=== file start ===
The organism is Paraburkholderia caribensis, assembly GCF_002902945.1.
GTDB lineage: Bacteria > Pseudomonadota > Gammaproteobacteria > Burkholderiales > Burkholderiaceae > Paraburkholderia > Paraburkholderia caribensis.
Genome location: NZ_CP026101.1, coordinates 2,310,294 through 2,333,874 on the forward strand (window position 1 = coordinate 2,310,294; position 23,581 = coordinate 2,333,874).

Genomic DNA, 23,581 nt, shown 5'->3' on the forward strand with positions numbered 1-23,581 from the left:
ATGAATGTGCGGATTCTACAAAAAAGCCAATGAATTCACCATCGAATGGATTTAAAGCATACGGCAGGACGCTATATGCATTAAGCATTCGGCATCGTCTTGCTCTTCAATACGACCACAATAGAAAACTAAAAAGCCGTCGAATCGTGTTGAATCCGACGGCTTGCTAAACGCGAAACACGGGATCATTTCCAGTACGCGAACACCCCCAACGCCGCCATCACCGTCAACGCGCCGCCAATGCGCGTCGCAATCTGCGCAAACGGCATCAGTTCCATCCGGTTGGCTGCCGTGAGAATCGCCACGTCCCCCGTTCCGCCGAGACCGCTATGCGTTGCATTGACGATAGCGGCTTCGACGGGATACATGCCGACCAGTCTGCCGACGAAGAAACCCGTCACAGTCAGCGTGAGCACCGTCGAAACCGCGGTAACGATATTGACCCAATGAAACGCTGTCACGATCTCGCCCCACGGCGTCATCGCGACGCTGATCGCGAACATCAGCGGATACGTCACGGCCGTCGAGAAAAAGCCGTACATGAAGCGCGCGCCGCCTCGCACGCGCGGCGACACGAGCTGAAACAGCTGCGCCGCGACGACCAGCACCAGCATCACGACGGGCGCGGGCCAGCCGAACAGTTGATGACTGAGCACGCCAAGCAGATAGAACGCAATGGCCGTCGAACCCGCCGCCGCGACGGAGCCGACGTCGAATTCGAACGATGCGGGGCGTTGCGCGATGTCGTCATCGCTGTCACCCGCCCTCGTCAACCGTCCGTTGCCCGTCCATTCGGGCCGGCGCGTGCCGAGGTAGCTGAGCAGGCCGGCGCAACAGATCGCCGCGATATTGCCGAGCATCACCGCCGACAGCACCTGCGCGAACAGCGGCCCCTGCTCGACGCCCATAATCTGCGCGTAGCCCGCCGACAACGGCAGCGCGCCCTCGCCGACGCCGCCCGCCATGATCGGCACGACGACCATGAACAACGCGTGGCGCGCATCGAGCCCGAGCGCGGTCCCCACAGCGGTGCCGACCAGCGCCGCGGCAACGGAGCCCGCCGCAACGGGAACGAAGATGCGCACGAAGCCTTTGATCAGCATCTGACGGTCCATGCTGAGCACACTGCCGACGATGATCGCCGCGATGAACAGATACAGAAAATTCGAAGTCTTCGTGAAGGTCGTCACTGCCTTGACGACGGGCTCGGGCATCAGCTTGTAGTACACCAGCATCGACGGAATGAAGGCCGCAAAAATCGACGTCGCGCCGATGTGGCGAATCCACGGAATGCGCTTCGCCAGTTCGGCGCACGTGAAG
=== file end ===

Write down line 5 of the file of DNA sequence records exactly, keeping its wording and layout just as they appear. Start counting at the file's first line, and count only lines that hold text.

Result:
ATGAATGTGCGGATTCTACAAAAAAGCCAATGAATTCACCATCGAATGGATTTAAAGCATACGGCAGGACGCTATATGCATTAAGCATTCGGCATCGTCTTGCTCTTCAATACGACCACAATAGAAAACTAAAAAGCCGTCGAATCGTGTTGAATCCGACGGCTTGCTAAACGCGAAACACGGGATCATTTCCAGTACGCGAACACCCCCAACGCCGCCATCACCGTCAACGCGCCGCCAATGCGCGTCGCAATCTGCGCAAACGGCATCAGTTCCATCCGGTTGGCTGCCGTGAGAATCGCCACGTCCCCCGTTCCGCCGAGACCGCTATGCGTTGCATTGACGATAGCGGCTTCGACGGGATACATGCCGACCAGTCTGCCGACGAAGAAACCCGTCACAGTCAGCGTGAGCACCGTCGAAACCGCGGTAACGATATTGACCCAATGAAACGCTGTCACGATCTCGCCCCACGGCGTCATCGCGACGCTGATCGCGAACATCAGCGGATACGTCACGGCCGTCGAGAAAAAGCCGTACATGAAGCGCGCGCCGCCTCGCACGCGCGGCGACACGAGCTGAAACAGCTGCGCCGCGACGACCAGCACCAGCATCACGACGGGCGCGGGCCAGCCGAACAGTTGATGACTGAGCACGCCAAGCAGATAGAACGCAATGGCCGTCGAACCCGCCGCCGCGACGGAGCCGACGTCGAATTCGAACGATGCGGGGCGTTGCGCGATGTCGTCATCGCTGTCACCCGCCCTCGTCAACCGTCCGTTGCCCGTCCATTCGGGCCGGCGCGTGCCGAGGTAGCTGAGCAGGCCGGCGCAACAGATCGCCGCGATATTGCCGAGCATCACCGCCGACAGCACCTGCGCGAACAGCGGCCCCTGCTCGACGCCCATAATCTGCGCGTAGCCCGCCGACAACGGCAGCGCGCCCTCGCCGACGCCGCCCGCCATGATCGGCACGACGACCATGAACAACGCGTGGCGCGCATCGAGCCCGAGCGCGGTCCCCACAGCGGTGCCGACCAGCGCCGCGGCAACGGAGCCCGCCGCAACGGGAACGAAGATGCGCACGAAGCCTTTGATCAGCATCTGACGGTCCATGCTGAGCACACTGCCGACGATGATCGCCGCGATGAACAGATACAGAAAATTCGAAGTCTTCGTGAAGGTCGTCACTGCCTTGACGACGGGCTCGGGCATCAGCTTGTAGTACACCAGCATCGACGGAATGAAGGCCGCAAAAATCGACGTCGCGCCGATGTGGCGAATCCACGGAATGCGCTTCGCCAGTTCGGCGCACGTGAAG